- The Washington Times - Sunday, December 26, 2004

The nation’s retailers yesterday welcomed shoppers with more steep discounts, hoping to follow an apparent mediocre Christmas shopping season with a strong post-holiday sales blitz.

Dec. 26 traditionally is one of the busiest days of the year for retailers, but merchants said foot traffic at Fashion Centre at Pentagon City mall was thin.

“It’s extremely quiet. Last year was much better,” said Carmen Ghaazizadah, who was staffing the Taxco Sterling Co. kiosk at the mall.

Many Washington-area shoppers hunted for bargains, redeemed gift cards and returned unwanted or ill-fitting Christmas presents yesterday.

Merchants offered steep discounts as they tried to lure customers and boost bottom lines for holiday retail sales, though the effort may not have been enough to turn the day after Christmas into a banner sales day.

“I was just telling my daughter, it’s empty,” said Alesia Williams, a D.C. resident making some returns and redeeming gift cards on bargains at Macy’s, Hecht’s and Old Navy. Mrs. Williams and her daughter, Courtney Griffin, started shopping at 6:30 a.m. and planned to press on until about 2 p.m.

November and December account for almost one-quarter of annual retail sales, according to the National Retail Federation, making it a make-or-break season for many stores.

The Washington-based trade group projected nationwide holiday retail sales would hit $219.9 billion, a 4.5 percent increase over last year.

The season had been so-so, with online shopping and sales at luxury stores two bright spots among otherwise lackluster sales reports. Many shoppers apparently held off making purchases, though, and this year’s holiday shopping began to pick up right before Christmas, with many taking advantage of a federal holiday Friday to do last-minute shopping.

The retail federation estimated that the week before Christmas would account for up to 20 percent of holiday sales, and the week after would account for about 10 percent.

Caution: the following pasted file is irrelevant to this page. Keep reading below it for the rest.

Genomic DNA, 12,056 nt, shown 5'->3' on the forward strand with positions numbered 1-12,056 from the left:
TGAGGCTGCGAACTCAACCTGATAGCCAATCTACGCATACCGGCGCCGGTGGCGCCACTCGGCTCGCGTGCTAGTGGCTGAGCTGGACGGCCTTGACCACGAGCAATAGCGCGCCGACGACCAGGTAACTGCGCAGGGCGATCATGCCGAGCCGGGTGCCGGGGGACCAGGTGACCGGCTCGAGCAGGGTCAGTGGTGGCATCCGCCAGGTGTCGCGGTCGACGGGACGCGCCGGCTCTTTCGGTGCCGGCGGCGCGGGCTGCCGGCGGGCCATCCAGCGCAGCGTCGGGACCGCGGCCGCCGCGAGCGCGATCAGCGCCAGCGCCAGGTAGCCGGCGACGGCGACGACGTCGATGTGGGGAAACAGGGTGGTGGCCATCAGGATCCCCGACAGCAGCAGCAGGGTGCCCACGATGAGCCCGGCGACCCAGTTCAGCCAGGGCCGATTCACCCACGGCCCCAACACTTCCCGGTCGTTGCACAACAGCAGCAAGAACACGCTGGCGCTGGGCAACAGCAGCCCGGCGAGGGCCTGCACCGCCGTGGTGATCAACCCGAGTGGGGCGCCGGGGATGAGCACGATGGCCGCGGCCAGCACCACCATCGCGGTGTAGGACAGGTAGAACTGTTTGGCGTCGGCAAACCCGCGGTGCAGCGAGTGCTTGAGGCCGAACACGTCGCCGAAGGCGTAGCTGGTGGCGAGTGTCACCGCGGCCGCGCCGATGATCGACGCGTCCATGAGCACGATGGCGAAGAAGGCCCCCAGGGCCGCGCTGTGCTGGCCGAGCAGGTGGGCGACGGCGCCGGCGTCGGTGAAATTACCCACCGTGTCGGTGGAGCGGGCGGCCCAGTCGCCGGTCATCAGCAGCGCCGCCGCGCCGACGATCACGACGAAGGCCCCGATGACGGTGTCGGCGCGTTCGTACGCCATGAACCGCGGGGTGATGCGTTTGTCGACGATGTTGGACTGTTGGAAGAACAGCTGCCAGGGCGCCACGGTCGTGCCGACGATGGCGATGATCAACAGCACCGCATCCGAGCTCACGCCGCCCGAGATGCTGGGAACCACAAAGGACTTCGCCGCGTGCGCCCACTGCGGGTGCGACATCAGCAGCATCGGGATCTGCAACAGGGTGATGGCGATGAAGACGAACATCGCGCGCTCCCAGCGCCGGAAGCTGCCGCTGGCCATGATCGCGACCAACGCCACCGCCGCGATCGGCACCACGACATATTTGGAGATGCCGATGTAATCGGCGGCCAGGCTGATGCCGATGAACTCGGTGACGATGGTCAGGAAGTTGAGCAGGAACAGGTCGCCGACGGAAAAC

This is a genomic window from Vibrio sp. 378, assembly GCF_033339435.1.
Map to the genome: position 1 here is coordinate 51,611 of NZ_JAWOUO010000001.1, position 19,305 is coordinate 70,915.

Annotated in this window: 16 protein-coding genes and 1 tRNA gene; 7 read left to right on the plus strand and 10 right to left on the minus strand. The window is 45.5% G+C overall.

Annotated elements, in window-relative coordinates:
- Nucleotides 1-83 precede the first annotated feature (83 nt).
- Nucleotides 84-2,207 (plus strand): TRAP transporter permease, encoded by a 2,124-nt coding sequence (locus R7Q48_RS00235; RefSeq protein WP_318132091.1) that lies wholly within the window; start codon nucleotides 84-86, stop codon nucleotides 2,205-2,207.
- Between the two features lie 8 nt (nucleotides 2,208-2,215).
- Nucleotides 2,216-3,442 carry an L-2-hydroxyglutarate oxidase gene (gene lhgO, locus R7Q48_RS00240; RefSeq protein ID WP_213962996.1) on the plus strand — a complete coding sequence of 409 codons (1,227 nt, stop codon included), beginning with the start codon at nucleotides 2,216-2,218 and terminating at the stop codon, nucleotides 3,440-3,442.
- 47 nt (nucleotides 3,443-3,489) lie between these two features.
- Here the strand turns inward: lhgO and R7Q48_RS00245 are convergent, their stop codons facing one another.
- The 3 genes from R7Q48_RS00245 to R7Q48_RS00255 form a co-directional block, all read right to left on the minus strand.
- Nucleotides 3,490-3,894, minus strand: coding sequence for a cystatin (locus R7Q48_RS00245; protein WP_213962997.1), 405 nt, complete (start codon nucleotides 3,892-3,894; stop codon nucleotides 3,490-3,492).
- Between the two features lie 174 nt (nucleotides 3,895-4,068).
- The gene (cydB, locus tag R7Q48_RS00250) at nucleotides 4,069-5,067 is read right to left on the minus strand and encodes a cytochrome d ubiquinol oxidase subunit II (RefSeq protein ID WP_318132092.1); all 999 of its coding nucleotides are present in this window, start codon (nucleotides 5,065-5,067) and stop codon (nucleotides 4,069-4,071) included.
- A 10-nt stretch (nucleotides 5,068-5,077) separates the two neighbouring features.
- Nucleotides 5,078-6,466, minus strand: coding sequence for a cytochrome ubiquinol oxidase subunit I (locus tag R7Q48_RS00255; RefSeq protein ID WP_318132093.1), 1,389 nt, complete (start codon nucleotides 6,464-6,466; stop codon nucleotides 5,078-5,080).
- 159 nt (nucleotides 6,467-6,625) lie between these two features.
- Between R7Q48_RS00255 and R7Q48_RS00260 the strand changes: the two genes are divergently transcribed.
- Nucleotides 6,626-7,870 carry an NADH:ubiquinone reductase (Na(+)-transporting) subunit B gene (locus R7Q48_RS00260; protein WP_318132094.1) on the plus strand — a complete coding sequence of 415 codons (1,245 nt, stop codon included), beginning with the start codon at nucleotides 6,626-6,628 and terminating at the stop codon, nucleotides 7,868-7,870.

Last year, Dec. 26 was the third-busiest shopping day of the year, after the day after Thanksgiving known as “Black Friday,” and the Saturday before Christmas, according to the International Council of Shopping Centers.

The council projected that Centers.

The council projected that one in five consumers would shop yesterday, adding to their holiday haul and retailers’ bottom lines.

Almost every store in the Fashion Centre had sale signs in windows and above merchandise racks, some showing discounts as high as 70 percent. Macy’s advertised 10 percent to 65 percent off regular prices, Nordstrom up to 60 percent.

“I know a bargain when I see one,” said Ida Fletcher, an Upper Marlboro resident who sat in the Pentagon City mall with full Crate & Barrel shopping bags. Mrs. Fletcher started her day at 8 a.m. and by noon was getting ready to head to outlet stores in Leesburg, Va.

Retailers also hope that consumers cash in gift cards. The National Retail Federation estimated that consumers would spend $17.34 billion on the pocket-sized presents, a $100 million increase from last year.

Retailers don’t count a gift card as a sale until it is redeemed, so much of the money spent on the cards won’t be counted toward November and December holiday sales. But some shoppers yesterday were doing their best to boost retail figures.

“We spent an hour in Williams-Sonoma and we got a lot of little stuff,” said Mike Jason, a D.C. resident redeeming gift cards from the high-end kitchen store and from Banana Republic with his wife, Julie.

“I don’t know if we would have shopped like that otherwise,” Mr. Jason said.

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